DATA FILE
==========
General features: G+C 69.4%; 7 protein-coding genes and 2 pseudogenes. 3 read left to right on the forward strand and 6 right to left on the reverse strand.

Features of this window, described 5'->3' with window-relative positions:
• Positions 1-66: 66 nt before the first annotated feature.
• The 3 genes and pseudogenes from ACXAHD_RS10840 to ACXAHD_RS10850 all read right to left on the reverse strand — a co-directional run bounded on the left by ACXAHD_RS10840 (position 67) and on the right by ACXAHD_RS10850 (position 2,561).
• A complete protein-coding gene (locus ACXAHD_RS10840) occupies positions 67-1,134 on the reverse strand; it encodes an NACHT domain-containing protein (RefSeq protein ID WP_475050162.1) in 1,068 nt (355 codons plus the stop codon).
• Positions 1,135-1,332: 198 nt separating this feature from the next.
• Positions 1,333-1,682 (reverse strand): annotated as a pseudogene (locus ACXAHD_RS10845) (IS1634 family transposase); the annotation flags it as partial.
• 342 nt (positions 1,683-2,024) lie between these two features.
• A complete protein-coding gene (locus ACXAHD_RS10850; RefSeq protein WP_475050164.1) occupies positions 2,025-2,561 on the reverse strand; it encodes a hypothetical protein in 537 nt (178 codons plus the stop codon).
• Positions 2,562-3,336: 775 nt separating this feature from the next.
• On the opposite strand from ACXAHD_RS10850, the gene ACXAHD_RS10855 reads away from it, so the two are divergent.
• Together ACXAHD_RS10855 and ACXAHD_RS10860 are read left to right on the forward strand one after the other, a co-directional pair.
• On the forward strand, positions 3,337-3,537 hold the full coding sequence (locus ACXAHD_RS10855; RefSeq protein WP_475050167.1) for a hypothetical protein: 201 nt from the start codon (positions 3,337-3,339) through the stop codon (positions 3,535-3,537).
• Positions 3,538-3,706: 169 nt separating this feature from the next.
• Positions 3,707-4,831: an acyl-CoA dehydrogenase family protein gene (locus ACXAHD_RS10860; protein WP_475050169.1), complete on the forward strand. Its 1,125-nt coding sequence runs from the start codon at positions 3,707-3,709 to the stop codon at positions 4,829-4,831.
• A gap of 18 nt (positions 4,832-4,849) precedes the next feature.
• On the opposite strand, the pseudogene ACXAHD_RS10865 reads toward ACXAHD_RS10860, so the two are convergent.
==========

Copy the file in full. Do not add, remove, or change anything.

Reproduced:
General features: G+C 69.4%; 7 protein-coding genes and 2 pseudogenes. 3 read left to right on the forward strand and 6 right to left on the reverse strand.

Features of this window, described 5'->3' with window-relative positions:
• Positions 1-66: 66 nt before the first annotated feature.
• The 3 genes and pseudogenes from ACXAHD_RS10840 to ACXAHD_RS10850 all read right to left on the reverse strand — a co-directional run bounded on the left by ACXAHD_RS10840 (position 67) and on the right by ACXAHD_RS10850 (position 2,561).
• A complete protein-coding gene (locus ACXAHD_RS10840) occupies positions 67-1,134 on the reverse strand; it encodes an NACHT domain-containing protein (RefSeq protein ID WP_475050162.1) in 1,068 nt (355 codons plus the stop codon).
• Positions 1,135-1,332: 198 nt separating this feature from the next.
• Positions 1,333-1,682 (reverse strand): annotated as a pseudogene (locus ACXAHD_RS10845) (IS1634 family transposase); the annotation flags it as partial.
• 342 nt (positions 1,683-2,024) lie between these two features.
• A complete protein-coding gene (locus ACXAHD_RS10850; RefSeq protein WP_475050164.1) occupies positions 2,025-2,561 on the reverse strand; it encodes a hypothetical protein in 537 nt (178 codons plus the stop codon).
• Positions 2,562-3,336: 775 nt separating this feature from the next.
• On the opposite strand from ACXAHD_RS10850, the gene ACXAHD_RS10855 reads away from it, so the two are divergent.
• Together ACXAHD_RS10855 and ACXAHD_RS10860 are read left to right on the forward strand one after the other, a co-directional pair.
• On the forward strand, positions 3,337-3,537 hold the full coding sequence (locus ACXAHD_RS10855; RefSeq protein WP_475050167.1) for a hypothetical protein: 201 nt from the start codon (positions 3,337-3,339) through the stop codon (positions 3,535-3,537).
• Positions 3,538-3,706: 169 nt separating this feature from the next.
• Positions 3,707-4,831: an acyl-CoA dehydrogenase family protein gene (locus ACXAHD_RS10860; protein WP_475050169.1), complete on the forward strand. Its 1,125-nt coding sequence runs from the start codon at positions 3,707-3,709 to the stop codon at positions 4,829-4,831.
• A gap of 18 nt (positions 4,832-4,849) precedes the next feature.
• On the opposite strand, the pseudogene ACXAHD_RS10865 reads toward ACXAHD_RS10860, so the two are convergent.